Thereafter, Ms. Hawthorne, filed a pro se petition for damages (“Petition”) naming the aforementioned medical providers as defendants. In the Petition, Ms. Hawthorne's fault allegations included the following:
․ that Tulane and its physicians deviated from the standard of care by failing to dialyze [sic] and for failing [sic] treat all medical condition [sic] for Mr. Hawthorne while he was admitted and treated by Tulane from 12/16/16 through 12/18/2016, [sic] prematurely discharged him and failed to schedule timely follow up appointments. Mr. Hawthorne presented to Tulane volume overloaded, with CHR and Hyperkalemia. The therapies did not Demonstrate [sic] improvement at all to [sic] some Instances [sic] or sufficient in others [sic] to safely Discharge [sic] Mr. Hawthorne and Discharge Instructions were devoid of timely follow up lab [sic] or appointments.
Subsequent to answering Ms. Hawthorne's Petition, discovery demands were propounded to Ms. Hawthorne. The interrogatories submitted encompassed a request for Ms. Hawthorne to identify an expert who would testify that the defendants breached the standard of care. In response, Ms. Hawthorne identified Dr. Leonardo Seoane, an Ochsner physician. However, when the defendants attempted to schedule Dr. Seoane's deposition, Ochsner's Legal Affairs Department advised that Dr. Seoane had never agreed to be Ms. Hawthorne's expert.
Thereafter, the defendants filed separate motions for summary judgment, each relying on the MRP report which absolved them of liability and Ms. Hawthorne's failure to retain an expert. The trial court granted the motion for summary judgment of TUHC on July 18, 2019; granted the summary judgment motion of Drs. Longwell and Chehardy on March 9, 2020; and granted the summary judgment motion of Drs. Debord, Simon, and Fete on July 2, 2020.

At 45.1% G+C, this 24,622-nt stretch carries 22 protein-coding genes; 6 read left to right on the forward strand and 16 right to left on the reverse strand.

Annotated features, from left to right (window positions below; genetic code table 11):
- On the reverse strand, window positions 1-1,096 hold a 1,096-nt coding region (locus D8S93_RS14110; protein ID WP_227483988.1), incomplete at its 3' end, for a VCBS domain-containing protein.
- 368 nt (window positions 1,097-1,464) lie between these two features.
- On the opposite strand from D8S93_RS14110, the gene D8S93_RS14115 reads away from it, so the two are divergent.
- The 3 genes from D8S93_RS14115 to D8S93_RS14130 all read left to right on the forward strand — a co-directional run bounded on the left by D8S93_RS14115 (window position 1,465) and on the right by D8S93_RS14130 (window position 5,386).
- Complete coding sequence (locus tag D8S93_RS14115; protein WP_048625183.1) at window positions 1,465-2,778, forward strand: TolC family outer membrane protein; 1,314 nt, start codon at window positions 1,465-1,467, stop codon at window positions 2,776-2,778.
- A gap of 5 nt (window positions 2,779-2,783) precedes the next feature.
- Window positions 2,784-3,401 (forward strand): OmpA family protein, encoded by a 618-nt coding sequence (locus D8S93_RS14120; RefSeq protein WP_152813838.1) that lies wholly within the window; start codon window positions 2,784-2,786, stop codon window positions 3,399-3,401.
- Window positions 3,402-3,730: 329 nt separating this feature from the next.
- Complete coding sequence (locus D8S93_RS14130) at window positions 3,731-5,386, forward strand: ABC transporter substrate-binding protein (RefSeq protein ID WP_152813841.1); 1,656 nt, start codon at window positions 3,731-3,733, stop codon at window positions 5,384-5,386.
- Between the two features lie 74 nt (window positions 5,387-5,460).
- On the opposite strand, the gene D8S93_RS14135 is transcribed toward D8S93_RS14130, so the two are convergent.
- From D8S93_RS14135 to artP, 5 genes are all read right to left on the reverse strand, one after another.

The hearing on Dr. Patel's motion for summary judgment was continued from October 22, 2021, until February 4, 2022, based on Ms. Hawthorne's claim that she was seeking representation. Ms. Hawthorne remained unrepresented at the hearing. At the hearing, Dr. Patel re-urged that he was entitled to summary judgment relief based on the MRP's findings that he did not breach the standard of care and Ms. Hawthorne's lack of a medical expert witness to establish that he had breached the standard of care. Ms. Hawthorne countered that Dr. Seoane had failed to respond to her subpoena to appear at the hearing and maintained that Dr. Seoane had written a letter that established that the defendants had not practiced the standard of care in their treatment of her son. After argument, the trial court granted Dr. Patel's motion for summary judgment.
This appeal followed.
STANDARD OF REVIEW
Established jurisprudence provides that “appellate courts are to review summary judgments de novo under the same criteria that govern the district court's consideration of whether summary judgment is appropriate.” Descant v. Herrera, 03-0953, p. 8 (La. App. 4 Cir. 12/22/04), 890 So. 2d 788, 793.
In Varnado v. 201 St. Charles Place, LLC, 22-0038, pp. 7-8 (La. App. 4 Cir. 6/29/22), 344 So. 3d 241, 248, this Court, citing La. C.C.P. art. 966(A)(2), wrote, “[t]he summary judgment procedure is designed to secure the just, speedy, and inexpensive determination of every action,” and the favored procedure “shall be construed to accomplish these ends.” “After an opportunity for adequate discovery, a motion for summary judgment shall be granted if the motion, memorandum, and supporting documents show that there is no genuine issue as to material fact and that the mover is entitled to judgment as a matter of law.” La. C.C.P. art. 966(A)(3). La. C.C.P. art. 966(D)(1) provides:
The burden of proof rests with the mover. Nevertheless, if the mover will not bear the burden of proof at trial on the issue that is before the court on the motion for summary judgment, the mover's burden on the motion does not require him to negate all essential elements of the adverse party's claim, action, or defense, but rather to point out to the court the absence of factual support for one or more elements essential to the adverse party's claim, action, or defense.